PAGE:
In Step 4, evidence is integrated with the clinician’s expertise and patient preferences and values to make a decision regarding whether a practice change should be made. Once a practice change is made based on the best evidence, outcomes should be measured to determine positive outcomes of the change (i.e., Step 5). Evaluation of outcomes is an essential step in EBP as it helps to determine if the EBP practice change was effective in positively impacting outcomes. The last step in the EBP process, Step 6, is disseminating the outcome of the practice change through presentation or publication so that others can benefit from the process.

EBP Competencies for Practicing Nurses and Advanced Practice Nurses

A set of EBP competencies for practicing nurses and advanced practice nurses (APNs) were recently developed in order to ensure delivery of the highest quality of safe clinical care (Melnyk et al., 2017). These competencies were first drafted by Bernadette Melnyk and Ellen Fineout-Overholt followed by a consensus process with five other national EBP experts, which resulted in 12 EBP competencies for practicing RNs and 11 additional EBP competencies for APNs (Melnyk, 2017). A national Delphi study was then conducted with EBP mentors throughout the United States to establish the final set of competencies. Total consensus was reached by the EBP mentors on the second round of the Delphi study, which resulted in the final set of 13 EBP competencies for RNs and 11 additional competencies for APNs (Melnyk, Gallagher-Ford, Long, & Fineout-Overholt, 2014) (see Table 26.2).

TABLE 26.2. Evidence-Based Practice Competencies for Practicing Registered Nurses and Advanced Practice Nurses


Once developed, Melnyk and colleagues (2018) conducted a national study to determine the state of selfreported competency among 2344 practicing nurses and APNs throughout the United States. Findings from this study indicated that the nurses reported that they were not yet competent in meeting any of the 24 competencies. Master’s prepared nurses reported meeting one of the 24 competencies, which was asking clinical questions. Those nurses who were younger with higher levels of education reported higher competency. There were no differences in self-reported competency between nurses who were working in Magnet versus non-Magnet designated institutions (Melnyk et al., 2018). This study emphasizes the urgent need to provide EBP education and skills building to nurses across the United States in order to ensure the quality and safety of healthcare.

Healthcare systems should require that all nurses meet the EBP competencies. When onboarding new nurses, these competencies should be assessed, and nurses informed that they are expected to be competent in them within the first year of employment. If nurses are not meeting the competencies, they should be provided with EBP educational and skills building sessions. Five-day EBP immersions are offered by the Helene Fuld Health Trust National Institute for Evidence-based Practice in Nursing and Healthcare at The Ohio State University College of Nursing and at Johns Hopkins University. The EBP competencies also should be integrated into performance evaluations and clinical ladders. In addition, they should be used in academic programs to ensure that RN and APN graduates are competent in EBP when they enter real world practice settings. Leaders and managers also should be required to meet the competencies because if they do not “walk the talk” and role model EBP, it is unlikely that their staff will consistently deliver evidence-based care (Melnyk, 2017).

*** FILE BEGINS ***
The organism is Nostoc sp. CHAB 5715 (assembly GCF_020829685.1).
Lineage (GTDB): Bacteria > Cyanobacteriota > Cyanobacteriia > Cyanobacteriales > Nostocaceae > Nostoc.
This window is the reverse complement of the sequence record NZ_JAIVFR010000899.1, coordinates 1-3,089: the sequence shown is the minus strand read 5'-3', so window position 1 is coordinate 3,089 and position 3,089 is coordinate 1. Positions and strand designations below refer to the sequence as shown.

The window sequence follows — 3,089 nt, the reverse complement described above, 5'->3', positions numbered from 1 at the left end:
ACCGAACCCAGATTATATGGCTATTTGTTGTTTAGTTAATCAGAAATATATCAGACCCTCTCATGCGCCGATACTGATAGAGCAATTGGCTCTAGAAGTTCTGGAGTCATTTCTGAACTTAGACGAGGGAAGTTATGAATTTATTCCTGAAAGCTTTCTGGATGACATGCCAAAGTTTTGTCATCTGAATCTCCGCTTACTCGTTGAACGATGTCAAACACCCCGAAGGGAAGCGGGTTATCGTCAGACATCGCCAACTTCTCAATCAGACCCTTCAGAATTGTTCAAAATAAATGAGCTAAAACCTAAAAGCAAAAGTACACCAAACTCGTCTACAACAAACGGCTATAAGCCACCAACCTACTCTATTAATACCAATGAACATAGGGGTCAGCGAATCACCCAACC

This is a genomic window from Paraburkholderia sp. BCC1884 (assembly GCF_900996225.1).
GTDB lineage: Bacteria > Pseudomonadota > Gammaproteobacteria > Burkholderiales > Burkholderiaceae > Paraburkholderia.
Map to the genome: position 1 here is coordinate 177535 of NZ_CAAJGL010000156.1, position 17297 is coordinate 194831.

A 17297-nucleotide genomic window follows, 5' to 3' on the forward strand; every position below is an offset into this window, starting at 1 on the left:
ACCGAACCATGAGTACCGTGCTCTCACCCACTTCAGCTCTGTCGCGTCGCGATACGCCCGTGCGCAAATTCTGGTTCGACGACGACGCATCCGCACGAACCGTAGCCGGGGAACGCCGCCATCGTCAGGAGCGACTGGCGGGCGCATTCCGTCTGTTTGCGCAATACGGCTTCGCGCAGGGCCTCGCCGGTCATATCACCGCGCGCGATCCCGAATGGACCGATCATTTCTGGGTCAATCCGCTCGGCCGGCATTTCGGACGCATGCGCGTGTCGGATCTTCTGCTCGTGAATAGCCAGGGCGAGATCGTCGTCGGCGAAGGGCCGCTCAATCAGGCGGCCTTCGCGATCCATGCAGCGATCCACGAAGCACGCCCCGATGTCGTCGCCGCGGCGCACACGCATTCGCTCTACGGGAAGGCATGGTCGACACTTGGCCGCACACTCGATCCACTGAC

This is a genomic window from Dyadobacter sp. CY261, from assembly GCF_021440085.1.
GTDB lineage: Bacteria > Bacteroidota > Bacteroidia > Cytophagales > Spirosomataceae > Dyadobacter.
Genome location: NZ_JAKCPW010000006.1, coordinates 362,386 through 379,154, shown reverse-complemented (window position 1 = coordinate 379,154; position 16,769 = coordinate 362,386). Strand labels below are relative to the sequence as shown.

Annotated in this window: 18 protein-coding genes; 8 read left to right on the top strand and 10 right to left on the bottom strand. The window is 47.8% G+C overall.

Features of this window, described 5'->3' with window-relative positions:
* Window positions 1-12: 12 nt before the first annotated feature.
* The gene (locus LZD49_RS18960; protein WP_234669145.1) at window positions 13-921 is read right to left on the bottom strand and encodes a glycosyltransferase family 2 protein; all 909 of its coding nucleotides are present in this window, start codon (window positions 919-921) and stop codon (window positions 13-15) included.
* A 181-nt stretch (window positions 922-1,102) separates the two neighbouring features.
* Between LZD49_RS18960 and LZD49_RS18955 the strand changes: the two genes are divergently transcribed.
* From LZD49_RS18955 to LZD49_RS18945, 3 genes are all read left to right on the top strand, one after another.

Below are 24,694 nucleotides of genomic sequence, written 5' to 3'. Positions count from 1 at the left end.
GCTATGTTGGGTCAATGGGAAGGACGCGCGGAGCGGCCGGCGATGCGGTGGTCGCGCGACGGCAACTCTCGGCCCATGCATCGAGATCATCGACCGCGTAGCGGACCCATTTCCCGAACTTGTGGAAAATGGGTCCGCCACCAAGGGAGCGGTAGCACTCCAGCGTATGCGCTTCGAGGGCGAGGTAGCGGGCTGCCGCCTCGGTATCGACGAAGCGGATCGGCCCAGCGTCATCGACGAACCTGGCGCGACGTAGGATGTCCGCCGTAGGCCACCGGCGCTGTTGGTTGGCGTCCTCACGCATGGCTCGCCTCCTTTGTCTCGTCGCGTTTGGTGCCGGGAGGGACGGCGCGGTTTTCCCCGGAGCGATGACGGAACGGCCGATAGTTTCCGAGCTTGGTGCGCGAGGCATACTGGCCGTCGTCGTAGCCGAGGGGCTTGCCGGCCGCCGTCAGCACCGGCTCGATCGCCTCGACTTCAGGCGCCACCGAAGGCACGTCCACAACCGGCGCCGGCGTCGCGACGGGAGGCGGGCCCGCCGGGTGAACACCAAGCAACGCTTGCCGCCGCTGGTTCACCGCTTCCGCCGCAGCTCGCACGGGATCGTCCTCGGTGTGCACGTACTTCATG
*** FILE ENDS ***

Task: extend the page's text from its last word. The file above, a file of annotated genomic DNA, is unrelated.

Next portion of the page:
Barriers and Facilitators of Evidence-Based Practice

There are multiple barriers to advancing EBP in healthcare systems, including: (a) misperceptions by clinicians that it takes too much time, (b) lack of EBP knowledge and skills, (c) organizational cultures that do not support EBP, (d) lack of resources, including clinical decision support tools, (d) executive leaders and managers who do not model and/or support EBP, (e) lack of EBP mentors to work with point-of-care staff on implementing evidencebased care, (f ) inadequate access to databases by clinicians in order to track patient and system outcomes, and (g) negative attitudes toward research (McGinty & Anderson, 2008; Melnyk & Fineout-Overholt, 2019; Melnyk, FineoutOverholt, Gallagher-Ford, & Kaplan, 2012; Sittig, 1999).

Findings from studies also have established key facilitators of EBP that include: (a) strong beliefs about the value of EBP and the ability to implement it, (b) EBP knowledge and skills, (c) organizational cultures that support EBP, (d) EBP mentors who have in-depth knowledge and skills in evidencebased care as well as individual and organizational change, (e) administrative support, (f) clinical promotion systems that incorporate EBP competencies, and (g) EBP tools at the pointof-care, such as clinical decision support systems (Melnyk & Fineout-Overholt, 2019; Melnyk, Fineout-Overholt, & Mays, 2008; Newhouse, Dearholt, Poe, Pugh, & White, 2007).

Cultivating a Culture That Supports and Sustains Evidence-based Practice

In order to cultivate a culture and environment that supports and sustains EBP, an organization must provide system-wide support for evidence-based care. This support begins with a vision, philosophy and mission that incorporate EBP as a key component, which are made visible to all throughout the organization. High-level administration and nurse managers must not only “buy-in” to this vision, but also model EBP themselves, as much of how clinicians perform is learned through observation of their key leaders and managers. Further, it is essential for leaders and managers to create and sustain an EBP culture and environment so that evidence-based care can consistently be the norm in the organization. Adequate resources and supports must be provided to clinicians that enhance their ability to provide evidence-based care. Examples of resources and supports are identified in Table 26.3.